It was a culture shock to rival the best of them. The bouffant, coiffured hair, exuberant dancing and extravagant image of Britain’s leading pop band, and the Communist Party’s dour insistence on uniformity.
When George Michael and Andrew Ridgeley undertook a historic tour of China in 1985, they may have baffled many of the locals, but they might also have had a lasting influence on a country still emerging from the trauma of the Cultural Revolution.
Around 15,000 people were packed into the People’s Gymnasium in Beijing on April 7 to watch the first Western pop act to ever visit the country. Press reports at the time describe many of the audience as unsure how to react – partly because the authorities were deeply ambivalent about the whole affair, and police kept telling people not to stand up. An account on biography.com describes the mood as a mixture of joy, confusion and paranoia.
But around the country, a young generation who were throwing off the shackles of Communist austerity saw an inspiration in the duo.
“I was dancing to their music in underground disco and rock parties in my art school in Chongqing,” said Rose Tang, who went on to become a student leader of the 1989 Tiananmen Square pro-democracy protests. “Wham’s music and their hair styles were all the rage among art students….”
Tang, who now lives in Brooklyn, said Wham’s music helped her on the path to activism. “The music was really instrumental in cultivating our rebellious spirit,” she said.
The band’s manager, Simon Napier-Bell, had reportedly spent 18 months persuading Communist authorities that the country was ready for Western pop culture, as the country opened to the world and tried to attract foreign investment. In Beijing, though, many of the audience were either members of the Communist Party or their younger relatives: most were probably hearing the band’s music for the first time.
According to a British Embassy report published by The Guardian, Michael struggled to get the crowd to clap along to Club Tropicana, instead getting a round of polite applause. There was, the report decided, “a certain lack of mutual understanding.”
But some younger members of the audience did dance – or try to.
“Whenever people got up to clap or dance, the cops would make them sit down,” tweeted Richard Hornik, a former journalist who attended the show.
In a 2005 BBC interview Napier-Bell blamed the awkward situation on his decision to send a break-dancer into the crowd during the show, which appeared to horrify the authorities.
“In the interval, they announced on the loudspeaker that nobody could stand up, everyone had to sit down through the whole show – which was 100% my fault. I really killed the atmosphere.”
The crowd downstairs also mistook TV cameras for secret police filming them, he said. “There were 7,500 people downstairs intimidated by the lights and the police standing around the outside, and upstairs you had 7,500 people getting more and more wild and crazy.
An hour-long video documents the tour: in it, the pair visit the Great Wall, play soccer, meet Communist Party officials – a vice minister tells them he too is a musician and composer, and hopes art can promote friendship between their nations – and wind up at a reception at the British Embassy, where they appear almost equally out of place among the upper class, cricket-playing diplomatic elite.
They are gawped at by locals in blue, green and grey Mao suits, and praised by concert goers, who describe the event as “inspiring” and “something like romantic,” or earnestly express a desire to have better understood the lyrics.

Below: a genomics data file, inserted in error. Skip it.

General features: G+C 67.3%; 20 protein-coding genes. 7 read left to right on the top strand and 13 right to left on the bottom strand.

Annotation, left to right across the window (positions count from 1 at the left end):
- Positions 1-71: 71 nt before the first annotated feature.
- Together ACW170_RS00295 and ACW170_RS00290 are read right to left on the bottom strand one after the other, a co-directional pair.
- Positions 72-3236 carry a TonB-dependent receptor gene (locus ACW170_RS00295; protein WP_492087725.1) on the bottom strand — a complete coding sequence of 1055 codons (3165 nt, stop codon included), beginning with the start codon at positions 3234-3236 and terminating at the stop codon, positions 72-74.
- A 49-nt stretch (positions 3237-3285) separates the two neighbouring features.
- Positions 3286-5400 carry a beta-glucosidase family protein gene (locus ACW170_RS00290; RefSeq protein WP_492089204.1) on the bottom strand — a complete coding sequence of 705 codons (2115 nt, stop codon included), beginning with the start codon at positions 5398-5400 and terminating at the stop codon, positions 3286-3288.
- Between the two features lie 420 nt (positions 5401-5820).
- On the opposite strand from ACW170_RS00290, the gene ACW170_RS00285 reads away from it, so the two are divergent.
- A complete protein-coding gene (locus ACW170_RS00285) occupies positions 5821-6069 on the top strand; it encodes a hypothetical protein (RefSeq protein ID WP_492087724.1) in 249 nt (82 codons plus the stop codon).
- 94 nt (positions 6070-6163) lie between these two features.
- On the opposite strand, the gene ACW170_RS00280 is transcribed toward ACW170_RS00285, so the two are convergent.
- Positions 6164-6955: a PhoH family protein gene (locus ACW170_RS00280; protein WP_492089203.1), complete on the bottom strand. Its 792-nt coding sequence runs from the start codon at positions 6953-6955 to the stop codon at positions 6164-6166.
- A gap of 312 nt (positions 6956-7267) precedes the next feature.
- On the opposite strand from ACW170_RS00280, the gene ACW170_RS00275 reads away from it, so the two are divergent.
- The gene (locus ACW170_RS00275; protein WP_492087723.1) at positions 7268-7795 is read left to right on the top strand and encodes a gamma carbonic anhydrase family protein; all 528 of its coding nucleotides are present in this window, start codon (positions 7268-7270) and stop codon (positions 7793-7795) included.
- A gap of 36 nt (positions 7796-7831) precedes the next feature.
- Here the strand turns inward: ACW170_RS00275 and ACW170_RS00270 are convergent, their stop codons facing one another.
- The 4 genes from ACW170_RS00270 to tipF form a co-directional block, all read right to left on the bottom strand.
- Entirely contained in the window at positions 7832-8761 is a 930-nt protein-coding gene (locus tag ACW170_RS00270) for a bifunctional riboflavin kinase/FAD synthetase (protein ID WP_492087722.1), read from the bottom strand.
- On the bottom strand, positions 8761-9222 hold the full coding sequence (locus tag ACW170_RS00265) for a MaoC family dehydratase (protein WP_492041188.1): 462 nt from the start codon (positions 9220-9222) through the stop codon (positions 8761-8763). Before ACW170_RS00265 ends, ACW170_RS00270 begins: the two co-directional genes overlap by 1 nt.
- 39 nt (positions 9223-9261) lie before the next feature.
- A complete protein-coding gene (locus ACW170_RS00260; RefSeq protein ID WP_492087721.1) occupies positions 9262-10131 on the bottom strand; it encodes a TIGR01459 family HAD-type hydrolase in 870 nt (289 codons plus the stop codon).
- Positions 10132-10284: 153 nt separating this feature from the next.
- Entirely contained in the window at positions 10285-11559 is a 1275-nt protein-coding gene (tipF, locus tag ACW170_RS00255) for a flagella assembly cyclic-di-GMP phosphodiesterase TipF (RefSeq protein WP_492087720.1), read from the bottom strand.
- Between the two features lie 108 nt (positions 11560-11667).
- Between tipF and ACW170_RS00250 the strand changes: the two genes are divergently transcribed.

As the BBC’s Celia Hatton reported in 2015, concert goers were also given a free cassette tape, with Wham’s original material on one side, and a Chinese singer’s version on the other, with lyrics, as she says, given “some added Communist flair.”
“Wake me up before you go go,” this Chinese version went. “Women are on the same journey and will not fall behind.”
Cheng Fangyuan, a rising star in China’s Oriental Dance and Song Troupe, recorded the Chinese language versions. “That was the first time we’d heard music that loud,” she told China’s Caixin Online on Monday. “Most Chinese audiences didn’t know how to react to this kind of music and performance.”
In the video to the band’s song Freedom, the pair talk about the culture shock they and their Chinese hosts experienced, overlayed with more footage of the tour.
A later show in the southern city of Guangzhou was more successful: southern China was more open politically and more exposed to Western influence – and more familiar with Wham’s music.
In an interview with the Taipei Times, Napier-Bell said the concert had helped attract foreign investment to China, and claimed a degree of credit for success of the country’s reforms.
“In the end everybody got what they wanted from it — Wham became the biggest, most famous band in the world and the Chinese got a concert that proved they meant what they said about opening up,” he said.
It may also have inspired China to develop popular music of its own. The man known as the godfather of Chinese rock, Cui Jian, reportedly attended the concert and emerged musically a year later.
But after the band packed up and left, the authorities in Chongqing were still grappling with the tour’s legacy, writer, artist and activist Tang said.
“The school principal often came to our parties to turn off the boom boxes, telling us to avoid ‘Western spiritual pollution,'” said Tang, who said it took her years before she even understand the lyrics to songs like Careless Whisper and Freedom.
On Chinese social media on Monday, users remembered Wham! as the first cassette they had ever bought, their first memory of British popular music, and their generation’s favorite music.
“RIP. He is so young. God maybe wants to listen to music this year,” one person wrote.